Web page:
Feel confident to go out in the world, and be able to turn to trusted adults for situations or feelings that are too big to handle on their own
Find healthy ways to communicate and meet needs (instead of resorting to difficult behaviors)
Navigate relationships with peers

In children’s therapy, caregivers can:

Understand how your child’s experiences are connected to the behaviors and feelings you see
Find words to talk to your child about hard things going on in your family or that they have experienced
Use strategies to manage your own emotions, and to support your child to use those strategies to manage theirs

I specialize in Children’s Therapy for:


Issues of grief, separation and loss


Exposure to family conflict


Experience of emotional, physical, or sexual abuse oR neglect


Complex trauma

An Asian teen-aged girl looks down with a big smile on her face, the sun shining behind her. Her shoulder-length hair frames her face, it is held back with pink-framed sunglasses pushed up on her head. She wears a gray and black plaid shirt over her gray t-shirt, and holds a black journal in her lap. Find support for your teen in children’s therapy.

Cognitive Behavioral Therapy (CBT) and Dialectical Behavioral Therapy (DBT) for Kids and Adolescents

Cognitive Behavioral Therapy is a modality that help us to use our thinking to make us feel better. Your child will learn to challenge unhelpful or self-defeating thoughts and find ways to reframe them to feel more empowered and hopeful. With Trauma-Focused CBT, strategies from CBT are applied to help a child understand painful experiences, manage their emotions around those experiences, and gain perspective on how those events fit into their story, but don’t define them.

In Dialectical Behavioral Therapy we incorporate strategies for emotional regulation, distress tolerance, mindfulness, and interpersonal effectiveness. Your child will learn tools and skills to help them to notice how they feel, feel better, learn how to navigate relationships, and balance their thoughts and their emotions to access their own wisdom.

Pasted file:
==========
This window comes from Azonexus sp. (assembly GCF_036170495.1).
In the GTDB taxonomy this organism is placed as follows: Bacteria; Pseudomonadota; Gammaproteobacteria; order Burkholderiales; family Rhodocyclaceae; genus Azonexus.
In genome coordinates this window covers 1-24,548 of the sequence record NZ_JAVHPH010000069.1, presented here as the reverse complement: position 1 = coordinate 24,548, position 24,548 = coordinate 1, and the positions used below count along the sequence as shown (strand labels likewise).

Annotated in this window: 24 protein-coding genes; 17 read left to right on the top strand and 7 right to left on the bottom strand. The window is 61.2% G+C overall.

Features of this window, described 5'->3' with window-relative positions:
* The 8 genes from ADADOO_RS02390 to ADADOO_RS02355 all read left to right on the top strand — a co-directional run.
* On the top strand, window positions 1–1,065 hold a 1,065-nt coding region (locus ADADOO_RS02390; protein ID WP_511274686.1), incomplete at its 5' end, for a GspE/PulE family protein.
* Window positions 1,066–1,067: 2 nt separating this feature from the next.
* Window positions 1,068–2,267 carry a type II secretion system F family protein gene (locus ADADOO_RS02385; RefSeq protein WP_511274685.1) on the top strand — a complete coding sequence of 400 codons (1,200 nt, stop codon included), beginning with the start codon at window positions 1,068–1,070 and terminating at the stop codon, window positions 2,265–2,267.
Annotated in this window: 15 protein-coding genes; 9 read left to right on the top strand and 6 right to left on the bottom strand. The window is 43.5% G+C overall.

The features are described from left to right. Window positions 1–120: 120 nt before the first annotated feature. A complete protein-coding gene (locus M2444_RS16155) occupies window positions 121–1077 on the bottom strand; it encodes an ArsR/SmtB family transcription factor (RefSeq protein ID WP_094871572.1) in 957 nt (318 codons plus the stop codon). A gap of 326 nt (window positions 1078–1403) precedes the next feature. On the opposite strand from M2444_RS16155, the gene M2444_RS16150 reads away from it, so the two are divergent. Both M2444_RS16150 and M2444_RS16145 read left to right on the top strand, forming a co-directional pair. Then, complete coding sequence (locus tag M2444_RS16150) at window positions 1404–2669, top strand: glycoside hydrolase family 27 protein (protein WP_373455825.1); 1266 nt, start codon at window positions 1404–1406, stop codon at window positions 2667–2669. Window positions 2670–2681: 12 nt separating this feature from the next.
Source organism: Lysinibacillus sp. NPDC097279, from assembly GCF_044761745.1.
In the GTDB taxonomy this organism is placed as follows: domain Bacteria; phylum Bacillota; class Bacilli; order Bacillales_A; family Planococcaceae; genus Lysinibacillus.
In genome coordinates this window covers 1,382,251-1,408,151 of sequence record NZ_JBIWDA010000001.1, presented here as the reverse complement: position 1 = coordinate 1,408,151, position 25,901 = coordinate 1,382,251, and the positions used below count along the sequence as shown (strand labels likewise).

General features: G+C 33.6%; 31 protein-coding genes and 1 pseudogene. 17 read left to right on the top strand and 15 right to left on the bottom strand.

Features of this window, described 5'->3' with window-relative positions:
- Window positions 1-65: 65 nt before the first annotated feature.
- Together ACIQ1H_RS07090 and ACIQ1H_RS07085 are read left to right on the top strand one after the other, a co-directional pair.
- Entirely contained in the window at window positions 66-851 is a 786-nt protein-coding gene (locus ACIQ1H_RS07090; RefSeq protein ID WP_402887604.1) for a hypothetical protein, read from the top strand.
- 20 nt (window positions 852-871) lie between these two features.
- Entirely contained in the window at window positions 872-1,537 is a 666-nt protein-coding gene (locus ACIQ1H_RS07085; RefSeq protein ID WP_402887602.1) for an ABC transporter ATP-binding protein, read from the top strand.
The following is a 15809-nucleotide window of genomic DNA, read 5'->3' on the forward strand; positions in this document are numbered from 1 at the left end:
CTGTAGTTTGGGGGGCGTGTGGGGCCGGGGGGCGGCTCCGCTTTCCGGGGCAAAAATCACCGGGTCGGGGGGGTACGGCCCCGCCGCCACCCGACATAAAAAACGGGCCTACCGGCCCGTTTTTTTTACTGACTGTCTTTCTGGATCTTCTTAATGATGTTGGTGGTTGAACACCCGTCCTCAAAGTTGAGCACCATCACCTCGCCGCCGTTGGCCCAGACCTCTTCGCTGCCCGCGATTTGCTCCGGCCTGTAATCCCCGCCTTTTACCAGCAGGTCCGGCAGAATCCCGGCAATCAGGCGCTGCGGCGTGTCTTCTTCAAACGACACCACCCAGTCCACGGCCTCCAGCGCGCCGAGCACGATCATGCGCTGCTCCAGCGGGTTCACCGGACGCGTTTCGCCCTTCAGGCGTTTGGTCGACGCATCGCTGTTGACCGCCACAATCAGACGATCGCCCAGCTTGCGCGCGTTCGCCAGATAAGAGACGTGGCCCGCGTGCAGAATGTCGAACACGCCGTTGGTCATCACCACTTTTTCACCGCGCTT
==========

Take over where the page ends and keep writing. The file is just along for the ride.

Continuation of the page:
Attachment, Regulation, and Competency (ARC) Model for Treating Childhood Trauma

The ARC Model was developed for children who have faced a lot of challenges in their lives. You can’t always protect your child from having to go through hard times, but you can give them the tools to handle what life brings their way.

In this modality of therapy, we work on the relationships between your child or teen and their caregivers as the foundation for our work. You want your kid to know that you have their back, and that they can come to you when problems are too big for them to face on their own. Sometimes you both might need help to talk about the hard stuff in a way that feels supportive for you both. We will also look for the ways that you and your child enjoy time together, and build on those.

The second area of focus is on managing big feelings, so they can learn to understand how their experiences connect to their emotions. They will be able to recognize what is going on when they feel bad inside and know what to do to feel better.

The third main focus is on helping your child figure out who they are and find pride in being themselves. This can include their own likes and dislikes, their pride about their family, and their culture. We will explore what your kid feels good at and build on their success. Feeling competent and effective somewhere in their life helps a young person to feel empowered, gives them something to look forward to and derive pleasure from, and makes the world feel more hopeful and less chaotic.

Give your child the skills to manage life’s hard times.


Frequently Asked Questions about Children’s Therapy